December 26, 2006
DVDs, 12/26.Following a list of lists from DK Holm, who's recently gone on a holiday viewing binge for Quick Stop Entertainment, a few more lists and DVD-related items. Though a host of DVDs are still coming out, if indeed not flooding the Christmas-decorated Borders and black-wreathed Towers, some of the better review web sites, such as the DVD Journal, are taking a holiday break, no doubt exhausted by the sheer achievement of covering over 500 new platters in the past year (the Journal will be back in action on January 2). So this becomes a time for catching up, for reflection, and for adding one's voice to the croaking chorus of year-end reviews. To the lists mentioned here at the Daily so far - Dave Kehr's for the New York Times and DVD Savant Glenn Erickson's for DVD Talk - the DVD Journal's, posted unsigned on the homepage, is a mix of the conventional and the unexpected. Top pick: Stagecoach: Special Edition ("Perhaps the year's most significant DVD release was the debut of a film that defined an entire cinematic genre"), followed in descending order by Double Indemnity: Legacy Series, Pandora's Box (in which Louise Brooks gives a "deft, restrained, effortlessly erotic performance") and an unexpected showing from Kiss Kiss Bang Bang. Notable comments: Junebug ("This little-seen indie comedy deserves more attention than it got, and not just because of Amy Adams's ambrosial charms in the role that earned her an Oscar nom for Best Supporting Actress"), Talladega Nights: The Ballad of Ricky Bobby ("alternate materials on the DVD" show "just how hard the cast worked with their setups until they got it so perfect it's almost sublime") and Stephen Tobolowsky's Birthday Party (in which the character actor proves to be "a naturally affable raconteur at ease telling his friends funny, epiphanal, moving, and often bizarre tales from his life"). Entertainment Weekly is the only mainstream magazine to thoroughly cover DVDs for its readers, and the magazine's reviewer, Ken Tucker, offers his list, not yet available online. It commences with Sam Peckinpah's Legendary Westerns Collection ("presents a wider, more inclusive vision of this genre than any other filmmaker's") and continues with Cary Grant: Screen Legend Collection ("the classiest act from the movies' classiest male star") and eight more. If Entertainment Weekly's list is the most streamlined and TV oriented, the DVD Savant's list is the most thorough and comprehensive of the lot. As with Kehr and the DVD Journal, Erickson mentions runners-up, but his list consists of over 100 additional titles - enough to keep any viewer fully occupied throughout the next year.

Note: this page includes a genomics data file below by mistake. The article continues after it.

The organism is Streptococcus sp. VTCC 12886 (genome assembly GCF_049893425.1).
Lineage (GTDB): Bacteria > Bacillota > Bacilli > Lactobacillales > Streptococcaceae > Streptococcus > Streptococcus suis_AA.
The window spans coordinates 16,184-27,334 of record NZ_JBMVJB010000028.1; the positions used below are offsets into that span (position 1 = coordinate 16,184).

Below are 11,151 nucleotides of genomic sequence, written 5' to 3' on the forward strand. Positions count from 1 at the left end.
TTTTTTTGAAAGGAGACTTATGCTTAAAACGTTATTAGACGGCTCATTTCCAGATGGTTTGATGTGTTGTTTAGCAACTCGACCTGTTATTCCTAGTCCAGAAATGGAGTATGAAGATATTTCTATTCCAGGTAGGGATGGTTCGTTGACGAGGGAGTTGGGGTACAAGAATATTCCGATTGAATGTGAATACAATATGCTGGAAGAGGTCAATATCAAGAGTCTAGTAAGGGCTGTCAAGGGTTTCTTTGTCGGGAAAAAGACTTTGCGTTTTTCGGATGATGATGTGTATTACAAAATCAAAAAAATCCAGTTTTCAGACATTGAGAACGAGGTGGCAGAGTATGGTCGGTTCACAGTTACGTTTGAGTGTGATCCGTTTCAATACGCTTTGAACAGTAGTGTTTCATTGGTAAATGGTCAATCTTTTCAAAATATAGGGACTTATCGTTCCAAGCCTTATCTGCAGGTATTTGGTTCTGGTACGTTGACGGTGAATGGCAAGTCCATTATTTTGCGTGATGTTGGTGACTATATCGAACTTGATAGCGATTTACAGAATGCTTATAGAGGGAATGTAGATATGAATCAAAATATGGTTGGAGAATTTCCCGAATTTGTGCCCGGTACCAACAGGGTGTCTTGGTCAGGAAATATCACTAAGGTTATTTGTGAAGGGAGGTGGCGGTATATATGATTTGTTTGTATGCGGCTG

Tim Lucas introduces the Video Watchdog staff favorites: Rebecca and Sam Umland go heavily for Italian classics; Kim Newman's glad Adam Adamant Lives!; Richard Harland Smith picks several Hollywood horror classics; David Kalat's list is quite a mix; and Sheldon Inkol's #1 is Equinox, which "was the only title to appear on three different primary lists," TL adds, "followed by Sony's The Passenger, Paramount's The Conformist and 1900, and Criterion's The Complete Mr Arkadin, each of which scored twice." Tim Lucas's own list, or rather, collection of lists is quite extensive and is topped by Criterion's release of Eric Rohmer's Six Moral Tales. Dennis Lim in the Los Angeles Times on Essential Art House: 50 Years of Janus Films: "[T]here's hardly a film here not worth getting to know intimately." Dave Kehr on the first results of Warner Home Video and Amazon's "DVD Decision": "Film buffs are certainly an eccentric lot, as I can personally attest, but somehow I suspect that the Warner nominees are based less on pent-up demand from video consumers than on which films with good negatives the company still has sitting around." "In many ways Bullet in the Head is the quintessential John Woo film, a picture he not only directed but also wrote, edited and produced for his own company thus giving himself a level of direct control that he had never had before and would never have again." At Twitch, Todd reviews "the new digitally remastered, all region edition from Hong Kong's Fortune Star - the very first opportunity for those outside the UK to see the film with a crisp, clean transfer and the much talked about alternate ending intact."
Posted by dwhudson at December 26, 2006 5:10 AM